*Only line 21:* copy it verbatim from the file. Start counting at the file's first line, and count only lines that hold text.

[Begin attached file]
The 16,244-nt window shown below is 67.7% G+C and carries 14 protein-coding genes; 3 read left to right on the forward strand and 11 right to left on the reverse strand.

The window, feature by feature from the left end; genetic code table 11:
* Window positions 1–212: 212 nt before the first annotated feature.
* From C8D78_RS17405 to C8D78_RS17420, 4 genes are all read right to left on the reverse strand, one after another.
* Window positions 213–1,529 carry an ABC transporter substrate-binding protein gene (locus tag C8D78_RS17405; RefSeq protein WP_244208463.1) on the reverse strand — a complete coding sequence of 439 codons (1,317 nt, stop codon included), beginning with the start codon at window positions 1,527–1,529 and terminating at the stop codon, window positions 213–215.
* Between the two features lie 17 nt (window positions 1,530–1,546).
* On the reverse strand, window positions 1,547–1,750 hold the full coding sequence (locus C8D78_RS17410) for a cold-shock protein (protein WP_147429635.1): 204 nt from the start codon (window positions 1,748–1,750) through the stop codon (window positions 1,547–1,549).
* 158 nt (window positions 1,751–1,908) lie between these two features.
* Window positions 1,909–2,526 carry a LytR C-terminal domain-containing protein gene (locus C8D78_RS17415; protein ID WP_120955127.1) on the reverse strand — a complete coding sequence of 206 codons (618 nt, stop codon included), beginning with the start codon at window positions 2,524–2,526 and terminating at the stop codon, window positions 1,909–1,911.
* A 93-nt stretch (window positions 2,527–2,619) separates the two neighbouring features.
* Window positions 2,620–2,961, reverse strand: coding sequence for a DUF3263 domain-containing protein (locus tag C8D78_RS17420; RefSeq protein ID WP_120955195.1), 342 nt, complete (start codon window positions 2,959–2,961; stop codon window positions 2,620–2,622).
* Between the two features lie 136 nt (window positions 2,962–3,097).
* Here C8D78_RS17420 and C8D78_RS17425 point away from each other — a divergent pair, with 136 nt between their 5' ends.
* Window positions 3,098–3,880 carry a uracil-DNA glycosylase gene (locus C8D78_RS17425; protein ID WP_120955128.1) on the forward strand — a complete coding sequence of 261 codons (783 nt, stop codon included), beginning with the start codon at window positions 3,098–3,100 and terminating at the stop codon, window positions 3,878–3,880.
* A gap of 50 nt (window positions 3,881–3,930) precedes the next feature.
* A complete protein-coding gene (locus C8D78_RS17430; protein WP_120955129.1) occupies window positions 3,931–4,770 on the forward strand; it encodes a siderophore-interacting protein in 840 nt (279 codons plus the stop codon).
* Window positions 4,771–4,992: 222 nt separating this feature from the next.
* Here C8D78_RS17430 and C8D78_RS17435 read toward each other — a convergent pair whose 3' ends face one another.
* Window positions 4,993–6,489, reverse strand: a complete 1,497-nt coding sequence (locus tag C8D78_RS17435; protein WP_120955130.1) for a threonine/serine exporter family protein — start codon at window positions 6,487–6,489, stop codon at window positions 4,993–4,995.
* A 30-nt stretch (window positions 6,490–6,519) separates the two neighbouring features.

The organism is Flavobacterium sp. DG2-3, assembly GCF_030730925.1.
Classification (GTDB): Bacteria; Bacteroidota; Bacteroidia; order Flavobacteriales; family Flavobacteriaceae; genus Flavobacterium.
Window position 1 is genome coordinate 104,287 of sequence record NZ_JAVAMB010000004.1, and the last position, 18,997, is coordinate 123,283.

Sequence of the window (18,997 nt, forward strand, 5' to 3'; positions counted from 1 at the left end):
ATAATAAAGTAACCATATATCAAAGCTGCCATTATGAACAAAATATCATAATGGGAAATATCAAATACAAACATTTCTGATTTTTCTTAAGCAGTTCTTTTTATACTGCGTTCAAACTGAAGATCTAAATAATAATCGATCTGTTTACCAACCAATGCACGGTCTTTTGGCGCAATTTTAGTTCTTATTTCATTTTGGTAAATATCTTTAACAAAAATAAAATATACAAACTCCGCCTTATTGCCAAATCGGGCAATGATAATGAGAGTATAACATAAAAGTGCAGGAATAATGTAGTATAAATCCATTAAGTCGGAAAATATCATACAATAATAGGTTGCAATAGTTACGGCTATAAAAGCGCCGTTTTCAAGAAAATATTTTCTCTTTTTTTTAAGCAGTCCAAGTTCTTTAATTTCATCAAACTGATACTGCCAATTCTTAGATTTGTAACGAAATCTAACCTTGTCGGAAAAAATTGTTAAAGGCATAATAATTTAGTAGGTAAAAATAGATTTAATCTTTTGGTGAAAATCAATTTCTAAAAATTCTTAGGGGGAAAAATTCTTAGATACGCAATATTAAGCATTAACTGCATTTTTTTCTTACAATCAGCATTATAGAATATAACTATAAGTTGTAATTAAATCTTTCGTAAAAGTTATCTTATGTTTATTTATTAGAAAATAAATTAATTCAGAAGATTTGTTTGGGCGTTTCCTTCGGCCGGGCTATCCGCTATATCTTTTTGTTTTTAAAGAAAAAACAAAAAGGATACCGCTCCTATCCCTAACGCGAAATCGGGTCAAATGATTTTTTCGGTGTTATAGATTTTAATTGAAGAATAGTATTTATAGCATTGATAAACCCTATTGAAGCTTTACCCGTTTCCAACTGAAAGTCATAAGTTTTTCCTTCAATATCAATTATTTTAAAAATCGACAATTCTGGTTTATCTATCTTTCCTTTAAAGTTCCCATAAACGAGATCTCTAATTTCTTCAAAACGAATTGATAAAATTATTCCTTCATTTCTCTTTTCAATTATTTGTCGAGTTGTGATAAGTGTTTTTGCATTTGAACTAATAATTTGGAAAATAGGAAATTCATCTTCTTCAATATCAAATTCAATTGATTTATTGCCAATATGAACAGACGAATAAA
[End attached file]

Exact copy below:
The organism is Flavobacterium sp. DG2-3, assembly GCF_030730925.1.